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London theatres threatened by funding cuts

Published April 17, 2008

The future of many London theatres and theatre companies is under threat following the announcement of funding cuts by the Arts Council. In letters received last week, theatres including the Drill Hall and companies including London Bubble were informed that as of April 2008 they would lose the grants they currently receive. Both the Drill Hall and London Bubble are appealing against the cuts that are likely to cause the long-standing organisations to close.

In the wake of the announcement, the Drill Hall has already cancelled its Christmas production, Bitch Slapped By God.

For the last 30 years the Drill Hall has been at the forefront of lesbian, gay and queer performance, presenting daring new work and establishing a national and international reputation. The theatre also runs an education programme addressing homophobic bullying and sexuality in schools. The Arts Council letter states that its funding is threatened due to “serious concerns over the sustainability of the organisation”.

Julie Parker, Artistic Director and Chief Executive of the Drill Hall, said: “I am shocked and dismayed by this decision, and we will be appealing against it.”

London Bubble, like the Drill Hall, has a long history; it has been entertaining and involving people in theatre across all of London’s boroughs for 35 years. The inclusive company has long term projects in 20 primary schools and 13 secondary schools, and attracts annual audiences of over 10,000 from diverse communities, over 15% of whom are first time theatregoers. The Arts Council’s decision to cancel London Bubble’s funding has been based on the artistic quality of its work.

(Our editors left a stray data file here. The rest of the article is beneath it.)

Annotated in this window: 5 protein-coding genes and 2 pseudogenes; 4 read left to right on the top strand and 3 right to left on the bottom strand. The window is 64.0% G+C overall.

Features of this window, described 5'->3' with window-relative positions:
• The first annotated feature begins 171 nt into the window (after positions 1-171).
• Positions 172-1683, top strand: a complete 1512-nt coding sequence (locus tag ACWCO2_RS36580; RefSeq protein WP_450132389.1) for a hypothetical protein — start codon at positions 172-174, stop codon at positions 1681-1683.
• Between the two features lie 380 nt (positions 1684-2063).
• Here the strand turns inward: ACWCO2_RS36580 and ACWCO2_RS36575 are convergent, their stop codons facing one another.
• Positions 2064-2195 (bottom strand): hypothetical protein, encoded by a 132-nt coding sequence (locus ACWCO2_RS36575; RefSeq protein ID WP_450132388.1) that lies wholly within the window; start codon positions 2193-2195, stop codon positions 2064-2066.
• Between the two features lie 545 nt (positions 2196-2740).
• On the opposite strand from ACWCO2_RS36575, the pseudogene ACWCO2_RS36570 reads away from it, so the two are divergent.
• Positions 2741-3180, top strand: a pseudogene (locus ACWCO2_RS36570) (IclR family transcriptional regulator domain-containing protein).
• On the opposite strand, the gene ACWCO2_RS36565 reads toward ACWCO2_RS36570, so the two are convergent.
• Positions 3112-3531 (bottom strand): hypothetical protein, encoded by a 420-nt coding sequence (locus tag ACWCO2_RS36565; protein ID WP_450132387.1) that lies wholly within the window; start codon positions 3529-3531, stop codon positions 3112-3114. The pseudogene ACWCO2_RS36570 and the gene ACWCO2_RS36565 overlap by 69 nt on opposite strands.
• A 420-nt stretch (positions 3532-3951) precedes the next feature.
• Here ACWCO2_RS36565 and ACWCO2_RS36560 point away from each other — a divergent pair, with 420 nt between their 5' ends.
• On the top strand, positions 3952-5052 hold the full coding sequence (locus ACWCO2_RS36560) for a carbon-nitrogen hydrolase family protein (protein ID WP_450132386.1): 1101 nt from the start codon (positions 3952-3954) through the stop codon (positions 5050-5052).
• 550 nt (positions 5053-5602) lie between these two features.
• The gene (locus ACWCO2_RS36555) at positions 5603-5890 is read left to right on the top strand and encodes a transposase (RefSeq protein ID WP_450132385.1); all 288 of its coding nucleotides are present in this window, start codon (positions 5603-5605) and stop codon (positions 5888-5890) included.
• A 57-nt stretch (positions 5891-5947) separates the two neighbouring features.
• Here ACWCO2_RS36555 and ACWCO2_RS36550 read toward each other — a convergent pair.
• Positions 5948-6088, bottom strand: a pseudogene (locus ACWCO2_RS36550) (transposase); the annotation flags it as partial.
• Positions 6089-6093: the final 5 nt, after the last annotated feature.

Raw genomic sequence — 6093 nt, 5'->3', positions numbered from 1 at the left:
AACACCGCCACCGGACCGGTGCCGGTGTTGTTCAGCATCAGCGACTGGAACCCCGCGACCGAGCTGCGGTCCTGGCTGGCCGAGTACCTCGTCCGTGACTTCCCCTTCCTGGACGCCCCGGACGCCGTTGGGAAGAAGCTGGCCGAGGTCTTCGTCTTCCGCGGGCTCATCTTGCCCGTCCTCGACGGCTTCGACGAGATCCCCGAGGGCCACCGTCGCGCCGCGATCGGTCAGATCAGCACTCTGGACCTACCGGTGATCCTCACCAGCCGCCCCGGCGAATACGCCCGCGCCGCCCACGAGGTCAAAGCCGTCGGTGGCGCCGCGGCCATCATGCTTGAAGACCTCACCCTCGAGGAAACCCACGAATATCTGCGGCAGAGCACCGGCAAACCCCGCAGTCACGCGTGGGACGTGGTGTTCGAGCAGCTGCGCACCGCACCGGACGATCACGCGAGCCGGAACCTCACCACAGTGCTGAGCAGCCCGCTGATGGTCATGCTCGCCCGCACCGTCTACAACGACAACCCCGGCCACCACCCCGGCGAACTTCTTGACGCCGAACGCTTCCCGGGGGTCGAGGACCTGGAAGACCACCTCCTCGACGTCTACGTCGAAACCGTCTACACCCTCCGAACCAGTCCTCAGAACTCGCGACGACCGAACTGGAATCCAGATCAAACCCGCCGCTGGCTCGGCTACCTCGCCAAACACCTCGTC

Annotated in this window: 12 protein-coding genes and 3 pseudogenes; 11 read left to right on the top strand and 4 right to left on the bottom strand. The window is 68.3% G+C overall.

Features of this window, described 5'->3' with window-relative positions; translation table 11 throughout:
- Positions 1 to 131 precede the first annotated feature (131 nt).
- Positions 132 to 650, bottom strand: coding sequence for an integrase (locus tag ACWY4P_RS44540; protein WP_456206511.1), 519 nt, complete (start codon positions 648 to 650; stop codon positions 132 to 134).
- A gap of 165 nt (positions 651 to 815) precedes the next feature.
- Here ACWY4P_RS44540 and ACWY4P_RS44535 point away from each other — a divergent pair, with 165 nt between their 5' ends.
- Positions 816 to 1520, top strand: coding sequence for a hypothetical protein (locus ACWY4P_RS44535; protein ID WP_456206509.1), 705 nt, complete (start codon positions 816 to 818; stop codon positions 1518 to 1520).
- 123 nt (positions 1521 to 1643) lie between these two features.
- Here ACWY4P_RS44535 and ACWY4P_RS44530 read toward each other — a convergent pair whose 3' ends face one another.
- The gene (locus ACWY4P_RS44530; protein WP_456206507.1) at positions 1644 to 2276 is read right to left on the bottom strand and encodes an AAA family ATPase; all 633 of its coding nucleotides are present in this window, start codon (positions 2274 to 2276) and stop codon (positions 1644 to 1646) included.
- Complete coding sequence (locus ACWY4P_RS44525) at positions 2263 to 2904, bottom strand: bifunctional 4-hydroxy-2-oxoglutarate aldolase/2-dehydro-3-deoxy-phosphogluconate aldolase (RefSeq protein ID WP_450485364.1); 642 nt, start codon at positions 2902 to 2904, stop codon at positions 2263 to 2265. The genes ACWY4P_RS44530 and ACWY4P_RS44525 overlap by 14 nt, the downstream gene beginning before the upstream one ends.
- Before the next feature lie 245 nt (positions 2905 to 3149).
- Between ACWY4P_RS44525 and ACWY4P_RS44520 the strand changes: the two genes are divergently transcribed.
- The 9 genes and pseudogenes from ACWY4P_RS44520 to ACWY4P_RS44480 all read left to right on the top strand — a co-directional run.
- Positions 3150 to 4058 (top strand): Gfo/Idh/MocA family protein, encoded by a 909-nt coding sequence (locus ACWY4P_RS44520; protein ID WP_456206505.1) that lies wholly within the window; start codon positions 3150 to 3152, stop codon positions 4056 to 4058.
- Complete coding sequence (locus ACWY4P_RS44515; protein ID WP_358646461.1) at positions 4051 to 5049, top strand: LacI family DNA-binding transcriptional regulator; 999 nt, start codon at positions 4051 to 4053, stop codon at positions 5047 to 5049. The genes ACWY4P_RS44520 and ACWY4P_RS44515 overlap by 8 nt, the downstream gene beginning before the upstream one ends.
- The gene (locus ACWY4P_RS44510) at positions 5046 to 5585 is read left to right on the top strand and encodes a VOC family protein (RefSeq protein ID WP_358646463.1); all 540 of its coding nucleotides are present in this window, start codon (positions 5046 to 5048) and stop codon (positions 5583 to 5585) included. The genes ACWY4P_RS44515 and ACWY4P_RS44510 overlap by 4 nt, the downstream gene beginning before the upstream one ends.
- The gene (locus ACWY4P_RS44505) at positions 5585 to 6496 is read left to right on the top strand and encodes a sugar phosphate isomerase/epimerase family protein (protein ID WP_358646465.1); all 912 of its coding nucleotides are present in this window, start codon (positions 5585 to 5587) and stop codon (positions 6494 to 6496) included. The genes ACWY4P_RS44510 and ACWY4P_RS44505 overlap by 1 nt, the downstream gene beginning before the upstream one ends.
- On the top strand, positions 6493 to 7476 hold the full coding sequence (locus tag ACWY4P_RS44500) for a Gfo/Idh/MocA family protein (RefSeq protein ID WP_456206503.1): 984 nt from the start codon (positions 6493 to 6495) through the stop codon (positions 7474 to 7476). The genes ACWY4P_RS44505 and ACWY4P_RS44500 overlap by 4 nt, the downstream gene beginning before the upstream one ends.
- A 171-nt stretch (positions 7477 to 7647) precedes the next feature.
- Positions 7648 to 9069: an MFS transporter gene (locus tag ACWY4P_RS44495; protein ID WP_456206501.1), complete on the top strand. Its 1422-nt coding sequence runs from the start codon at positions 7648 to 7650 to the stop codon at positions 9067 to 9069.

Speaking about the proposed cut, London Bubble’s Artistic Director Jonathan Petherbridge commented: “We are appalled by Arts Council England’s decision. And we are gobsmacked that, while they are threatening to cut London Bubble, which leads in terms of increasing engagement and participation, at the same time Peter Hewitt, Chief Executive of ACE, can write in Arts Industry that ‘Our recommendations also take into account our other priorities – the need to increase engagement and participation.’”

The funding cuts are not confined to London’s theatres; major venues around Britain, including the Bristol Old Vic, Exeter Northcott and Yvonne Arnaud all face having their funding slashed, as does the National Student Drama Festival. The organisations have until 21 January 2008 to appeal.

MA

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